The Busch Quartet performance of Beethoven’s A Minor Quartet – I always start at 17:29 -the third movement.
Although I have little technical knowledge of musical form, music plays as large a part in my life as literature. These last few months I’ve revisited pieces that have shaped my love of music.
The entire Op. 132 is characteristic of the unpredictability of late Beethoven, but this third movement, which Beethoven annotated as Hymn of thanksgiving to a deity from a convalescent, written to mark his recovery from a long and debilitating illness, never fails to turn me inside out. The two very fast sections that mark the transition between the three agonizingly slow chorale sections always give me a jolt, but are easily recognisable as the thrill of feeling better after those slow, timeless drowsy days of lying ill.
There is an otherworldly essence to Beethoven’s late quartets that somehow seems to anticipate so much of music to come.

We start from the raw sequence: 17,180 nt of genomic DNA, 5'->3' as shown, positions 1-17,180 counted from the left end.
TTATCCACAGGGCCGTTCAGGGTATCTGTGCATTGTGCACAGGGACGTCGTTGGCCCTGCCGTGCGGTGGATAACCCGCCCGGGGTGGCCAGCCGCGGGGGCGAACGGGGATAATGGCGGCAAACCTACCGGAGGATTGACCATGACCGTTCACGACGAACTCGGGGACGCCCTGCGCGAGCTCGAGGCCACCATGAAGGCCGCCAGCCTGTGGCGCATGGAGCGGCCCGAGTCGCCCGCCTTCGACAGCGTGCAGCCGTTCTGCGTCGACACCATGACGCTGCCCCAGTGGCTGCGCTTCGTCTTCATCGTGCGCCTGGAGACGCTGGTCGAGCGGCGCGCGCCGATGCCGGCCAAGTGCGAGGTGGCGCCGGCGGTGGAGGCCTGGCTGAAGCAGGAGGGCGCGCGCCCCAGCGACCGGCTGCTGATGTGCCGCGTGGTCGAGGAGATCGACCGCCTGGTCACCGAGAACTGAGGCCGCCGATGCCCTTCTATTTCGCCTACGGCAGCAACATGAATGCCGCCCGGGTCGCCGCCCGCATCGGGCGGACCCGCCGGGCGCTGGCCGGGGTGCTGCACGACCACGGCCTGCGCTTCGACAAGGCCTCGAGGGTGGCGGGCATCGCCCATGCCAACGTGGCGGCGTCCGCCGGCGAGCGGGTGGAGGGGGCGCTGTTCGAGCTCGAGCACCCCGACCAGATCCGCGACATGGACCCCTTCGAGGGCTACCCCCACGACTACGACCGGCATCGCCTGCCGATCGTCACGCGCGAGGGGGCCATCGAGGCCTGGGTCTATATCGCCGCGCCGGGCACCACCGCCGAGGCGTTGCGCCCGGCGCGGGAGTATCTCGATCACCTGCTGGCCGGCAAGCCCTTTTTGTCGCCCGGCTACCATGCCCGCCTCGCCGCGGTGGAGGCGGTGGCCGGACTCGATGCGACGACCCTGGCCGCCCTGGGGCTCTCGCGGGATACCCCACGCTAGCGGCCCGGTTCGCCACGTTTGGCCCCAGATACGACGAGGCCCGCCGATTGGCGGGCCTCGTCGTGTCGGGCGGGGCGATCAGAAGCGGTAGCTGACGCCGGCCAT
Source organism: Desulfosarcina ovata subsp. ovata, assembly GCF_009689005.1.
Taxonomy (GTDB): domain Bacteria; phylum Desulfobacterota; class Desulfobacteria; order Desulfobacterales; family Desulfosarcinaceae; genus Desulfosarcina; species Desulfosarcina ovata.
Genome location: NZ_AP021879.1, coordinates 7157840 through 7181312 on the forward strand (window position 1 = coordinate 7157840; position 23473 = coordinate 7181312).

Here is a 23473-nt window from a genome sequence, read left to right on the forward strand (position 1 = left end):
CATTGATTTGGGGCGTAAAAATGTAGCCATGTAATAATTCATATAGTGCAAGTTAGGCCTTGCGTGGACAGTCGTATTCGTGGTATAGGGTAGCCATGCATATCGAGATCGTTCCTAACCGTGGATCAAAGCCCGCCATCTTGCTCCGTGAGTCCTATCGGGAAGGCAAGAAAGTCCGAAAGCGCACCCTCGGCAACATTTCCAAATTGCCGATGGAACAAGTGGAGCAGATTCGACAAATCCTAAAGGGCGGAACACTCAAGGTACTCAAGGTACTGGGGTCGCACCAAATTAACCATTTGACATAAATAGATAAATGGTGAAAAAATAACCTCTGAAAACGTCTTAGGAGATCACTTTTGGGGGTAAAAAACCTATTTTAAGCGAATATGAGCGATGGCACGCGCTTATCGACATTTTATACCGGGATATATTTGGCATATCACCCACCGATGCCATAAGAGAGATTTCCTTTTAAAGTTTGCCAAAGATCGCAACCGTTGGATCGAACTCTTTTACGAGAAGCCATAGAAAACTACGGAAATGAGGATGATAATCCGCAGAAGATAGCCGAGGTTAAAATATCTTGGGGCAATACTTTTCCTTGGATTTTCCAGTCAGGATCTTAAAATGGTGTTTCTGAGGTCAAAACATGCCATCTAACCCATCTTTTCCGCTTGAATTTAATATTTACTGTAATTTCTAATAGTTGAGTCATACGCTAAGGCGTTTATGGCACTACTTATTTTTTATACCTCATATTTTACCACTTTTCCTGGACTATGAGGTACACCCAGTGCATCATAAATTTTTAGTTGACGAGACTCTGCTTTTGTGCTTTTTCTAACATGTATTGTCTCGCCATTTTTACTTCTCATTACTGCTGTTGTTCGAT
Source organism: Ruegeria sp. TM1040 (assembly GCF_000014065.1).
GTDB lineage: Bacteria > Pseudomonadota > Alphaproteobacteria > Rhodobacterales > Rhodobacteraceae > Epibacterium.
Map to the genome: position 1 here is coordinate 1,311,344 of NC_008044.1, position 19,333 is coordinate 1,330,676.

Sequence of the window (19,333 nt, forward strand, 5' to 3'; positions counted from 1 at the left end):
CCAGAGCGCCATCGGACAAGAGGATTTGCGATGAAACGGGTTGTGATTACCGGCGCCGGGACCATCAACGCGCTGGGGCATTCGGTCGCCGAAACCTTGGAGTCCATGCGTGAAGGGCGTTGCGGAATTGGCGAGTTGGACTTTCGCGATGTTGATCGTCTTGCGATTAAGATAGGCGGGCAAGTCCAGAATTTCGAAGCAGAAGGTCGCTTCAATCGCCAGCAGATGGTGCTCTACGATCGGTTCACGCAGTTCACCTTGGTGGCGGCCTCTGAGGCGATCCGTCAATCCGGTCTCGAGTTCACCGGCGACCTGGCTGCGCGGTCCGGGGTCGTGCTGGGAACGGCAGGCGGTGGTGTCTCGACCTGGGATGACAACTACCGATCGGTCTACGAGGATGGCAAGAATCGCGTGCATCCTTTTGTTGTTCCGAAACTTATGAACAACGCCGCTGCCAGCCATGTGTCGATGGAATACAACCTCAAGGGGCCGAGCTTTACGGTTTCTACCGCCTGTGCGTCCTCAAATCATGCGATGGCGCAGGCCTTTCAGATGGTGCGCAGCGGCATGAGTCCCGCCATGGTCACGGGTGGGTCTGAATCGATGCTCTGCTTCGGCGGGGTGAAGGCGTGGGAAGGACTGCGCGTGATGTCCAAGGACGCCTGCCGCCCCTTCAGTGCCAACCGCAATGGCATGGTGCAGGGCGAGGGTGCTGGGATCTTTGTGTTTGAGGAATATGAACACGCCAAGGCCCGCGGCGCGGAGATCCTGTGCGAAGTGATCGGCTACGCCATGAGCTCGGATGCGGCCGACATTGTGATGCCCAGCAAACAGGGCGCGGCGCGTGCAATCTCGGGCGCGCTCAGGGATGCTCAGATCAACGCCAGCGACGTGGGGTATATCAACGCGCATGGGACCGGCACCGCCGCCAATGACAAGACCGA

What an astonishing and moving piece of music. I think the vague crackling and disintegration in this recording adds something too. It seems fitting to listen to a version that isn’t absolutely pristine.
It’s extraordinary, isn’t it? There is no one who pays it better than the Busch Quartet, who manage to play the chorales even slower than anyone else. The faster you play the chorales, the more an underlying hymn becomes evident, which is not the intention.
This is remarkably beautiful.
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